Bates spoke to a packed chamber on Mondayisabel adomakoh-young

"They said, just as I went into the casting, "Oh by the way, you're taking your top off now.""

Cambridge University Women in Leadership Society continued their programme of Michaelmas events with Laura Bates speaking at the Union on yesterday. She spoke to a nearly full, almost exclusively female, audience.

When she founded the Everyday Sexism project, Cambridge grad Laura Bates initially meant to collect a few accounts of experiences of gender inequality, but in the last three years the website has received over 80,000 submissions, and grown into an international project.

It has become a central feature in the newest wave of feminism, as visible proof that sexism is both insidious and all-pervading. Bates spoke charismatically and compellingly to a nearly-full chamber, weaving her personal journey of experience, realisation and eventual action, together with the cultural context from which it grew. Unaided by notes, she rattled off strings of grim but hard-hitting statistics to knock down arguments she'd faced, reminding us that not only are only 7 of 38 UK Court of Appeal judges female, but it's been 13 years since a woman choreographed a show for the main space at the Royal Opera House; these discrepancies aren't limited to the 'male' dominated careers.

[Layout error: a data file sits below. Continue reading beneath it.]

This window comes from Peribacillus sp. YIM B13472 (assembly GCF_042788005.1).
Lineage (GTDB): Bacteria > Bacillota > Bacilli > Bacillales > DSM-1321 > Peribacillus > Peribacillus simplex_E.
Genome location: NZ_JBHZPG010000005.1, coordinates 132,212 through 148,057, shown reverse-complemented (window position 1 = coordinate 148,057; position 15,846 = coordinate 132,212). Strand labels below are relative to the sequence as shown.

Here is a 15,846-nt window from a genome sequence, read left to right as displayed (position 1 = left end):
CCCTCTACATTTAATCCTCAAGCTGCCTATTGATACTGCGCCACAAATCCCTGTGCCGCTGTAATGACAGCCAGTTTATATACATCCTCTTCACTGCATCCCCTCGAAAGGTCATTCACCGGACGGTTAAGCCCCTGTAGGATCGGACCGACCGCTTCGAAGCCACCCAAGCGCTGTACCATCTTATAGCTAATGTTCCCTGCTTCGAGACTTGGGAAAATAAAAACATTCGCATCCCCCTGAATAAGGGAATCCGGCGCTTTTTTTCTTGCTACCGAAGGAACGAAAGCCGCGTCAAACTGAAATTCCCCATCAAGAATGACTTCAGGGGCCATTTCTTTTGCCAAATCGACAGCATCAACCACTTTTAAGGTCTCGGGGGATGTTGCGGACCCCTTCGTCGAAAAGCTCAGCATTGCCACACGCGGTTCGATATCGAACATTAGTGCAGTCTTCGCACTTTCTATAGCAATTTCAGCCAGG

Alongside facts came illustrative submissions to Everyday Sexism, especially highlighting their intersectionality – from schoolgirls enduring assault on tube journeys to women in wheelchairs shouted at for bad driving, to trans women followed into loos and assaulted.  Although time didn't allow for a more in-depth exploration of feminist issues, Bates fielded questions from the floor including, "how valuable is comedy in answering back to harassment?" and "what do you make of rape as a weapon of war?", and finally what we're all wondering: 'can you be a feminist and still go on swaps?' (the answer was yes, but speak up when you can) The applause went on for long enough for her to get a little embarrassed, and the queue for book signings filled the entrance hall.

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